High-Speed Flight in Aviation Essay Example

Paper Type:  Essay
Pages:  6
Wordcount:  1547 Words
Date:  2022-08-30


Modern aeroplanes are designed to operate in transonic and supersonic speeds. According to Tewari, such aircraft manoeuvre and cruise at high supersonic and transonic speeds because they have a good cruising range and large turning rate of a jet-powered aircraft (140). Most aircraft with supersonic and transonic speeds have airframes designed for an efficient, fast flight and are expected to have their open-loop flutter in the transonic regime. Supersonic airplanes include fighter jets used in the military that cruise past the speed of sound and produces a thunderous shock wave in the air. Concorde and Tupolev Tu-144, used as civil airliners, were the pioneers in the supersonic aircraft industry but have since been retired. This paper is going to highlight high-speed flight such as supersonic and transonic flight and how it affects the aircraft.

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Supersonic speeds affect the aircraft. When an aircraft flies this fast speed, it leads to superheating of up to 3,000oc, thus the faster the plane goes, the drag and lift increases which mandates a thinner fuselage, aerodynamic wings, and a high cruising altitude where the air is thin. Supersonic jets fly higher hence big engines are required to cram in enough air. This means that the aircraft will need a lot of fuel, which results in a relatively poor range. Due to the high speed of supersonic planes, the Concorde, for instance, was capable of transatlantic trips only, which gave indications that supersonic aircraft were not suitable for short routes. Supersonic planes required paths which take more than three hours thus were limited to overseas routes only.

The supersonic aircraft that were in the transport business charged exorbitant fares to different routes which led to a lot of competition. Despite this, the Concord, for example, ruled the airways for over 27 years and other airlines such as the British Airways made losses in the 1980s, but later Concorde could not compete with the British Airways which made profits over its lifetime. This competition affected the aircraft because it required constant servicing and maintenance because of its speed and regular flights on its different routes. Maintenance operations have a weighty effect on material ageing due to the degradation associated with airline servicing operations and maintenance. These include jetway interfaces, potable water servicing, and catering equipment. Also, servicing uses chemicals such as anti-icing, de-icing, cleaning, and paint stripper fluids which are harmful to the aircraft. Because of this, Airbus announced its plans of putting an end to servicing Concorde. This contributed to the fall of the Concorde as it ran out of business and was grounded.

Moreover, supersonic flight faces increase turbulence in the transonic regime, thus the drag also increases because of the amount of fuel used. According to Cha et al., supersonic speeds in aircraft leads to an increase in skin temperature because of aerodynamic heating derived by the effects of structure (6). Supersonic aircraft accelerates with a high speed thus the fuselage gets friction from the air. This makes the skin temperature of the aircraft to rise very quickly than the average temperature hence the distribution of temperature in the aircraft shifts sharply. In the Concord, for example, there was temperature variation in the fuselage skin with the nose cone, stabilizers, and the edges of the wings experiencing temperatures of up to 125oc, which is slightly above the boiling point of water. The anterior part of the fuselage skin had high temperatures of approximately 70c and reduced along the fuselage, with the aft of the aircraft experiencing 40c. The effects of skin overheating in supersonic aircraft include the increase in the length of the aircraft due to heating and the resultant expansion of the metals used in fuselage construction. Overheating also decreases the lift during take-off. Because of the increase in skin temperature, the concord required an on-board air conditioner that used water or air as a refrigerant to keep the cabin and interior cool.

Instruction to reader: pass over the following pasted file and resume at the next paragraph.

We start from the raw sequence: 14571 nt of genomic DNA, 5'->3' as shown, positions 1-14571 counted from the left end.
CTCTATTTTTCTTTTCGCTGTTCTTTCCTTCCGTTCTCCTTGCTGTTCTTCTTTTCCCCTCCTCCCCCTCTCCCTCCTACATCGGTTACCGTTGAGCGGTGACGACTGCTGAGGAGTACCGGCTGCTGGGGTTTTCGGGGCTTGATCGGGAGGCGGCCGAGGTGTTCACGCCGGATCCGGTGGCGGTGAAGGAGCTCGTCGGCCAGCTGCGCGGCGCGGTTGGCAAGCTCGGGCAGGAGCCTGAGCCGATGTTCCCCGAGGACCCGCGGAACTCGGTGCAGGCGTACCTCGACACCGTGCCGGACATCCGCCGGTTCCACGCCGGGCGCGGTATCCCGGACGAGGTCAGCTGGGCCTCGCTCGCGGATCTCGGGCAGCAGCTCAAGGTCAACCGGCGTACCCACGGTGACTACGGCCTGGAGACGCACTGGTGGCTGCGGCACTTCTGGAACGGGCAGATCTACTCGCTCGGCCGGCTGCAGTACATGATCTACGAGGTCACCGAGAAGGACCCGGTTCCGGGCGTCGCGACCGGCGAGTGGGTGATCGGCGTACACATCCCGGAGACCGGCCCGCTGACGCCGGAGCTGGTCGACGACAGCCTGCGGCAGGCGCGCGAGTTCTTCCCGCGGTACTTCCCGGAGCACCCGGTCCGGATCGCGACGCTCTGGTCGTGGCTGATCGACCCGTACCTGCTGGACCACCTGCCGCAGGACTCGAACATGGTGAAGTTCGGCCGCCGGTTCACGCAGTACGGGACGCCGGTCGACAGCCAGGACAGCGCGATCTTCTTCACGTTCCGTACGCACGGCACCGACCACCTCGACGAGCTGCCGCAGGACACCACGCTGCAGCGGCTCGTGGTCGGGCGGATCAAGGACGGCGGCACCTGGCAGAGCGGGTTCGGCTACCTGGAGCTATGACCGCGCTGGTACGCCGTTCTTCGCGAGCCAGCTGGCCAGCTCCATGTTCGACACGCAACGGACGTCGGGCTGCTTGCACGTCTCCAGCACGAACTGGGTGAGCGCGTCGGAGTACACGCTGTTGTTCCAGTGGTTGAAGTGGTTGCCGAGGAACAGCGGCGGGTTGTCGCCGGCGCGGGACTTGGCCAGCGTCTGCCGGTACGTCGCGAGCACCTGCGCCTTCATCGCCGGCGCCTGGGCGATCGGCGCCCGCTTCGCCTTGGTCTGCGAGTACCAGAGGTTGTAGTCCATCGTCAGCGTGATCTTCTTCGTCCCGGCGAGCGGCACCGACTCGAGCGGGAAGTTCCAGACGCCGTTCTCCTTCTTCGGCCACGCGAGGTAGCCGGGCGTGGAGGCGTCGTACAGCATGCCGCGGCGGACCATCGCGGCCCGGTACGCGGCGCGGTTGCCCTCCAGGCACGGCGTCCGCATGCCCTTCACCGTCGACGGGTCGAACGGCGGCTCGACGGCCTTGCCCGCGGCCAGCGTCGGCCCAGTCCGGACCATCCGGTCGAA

A further problem that faced supersonic flight was the irregular changes in temperatures in the aircraft during the different phases of the flight. For example, changes in temperature were realized during acceleration to achieve the conditions for cruising and deceleration just before landing. This caused some parts of the plane to contract or expand more rapidly than others thus led to higher loads and stresses that acted on the structure of the plane. Significant stresses occur in supersonic flight as a result of thermal variations which is caused by the temperature differences in the structure of the aircraft. In the Concord, for instance, thermal stresses occurred resulting in thermal stresses and added to other stresses imposed on the aircraft. The management of the Concord had to look for ways to deal with these problems which included the use of an external paint used fot averting thermal expansion as well as the installation of sliding connections such as slotted lug attachments, diamond-shaped cutouts, and corrugated spar webs which eased internal stresses. These structural changes came with the financial implication that contributed to the grounding of the Concord.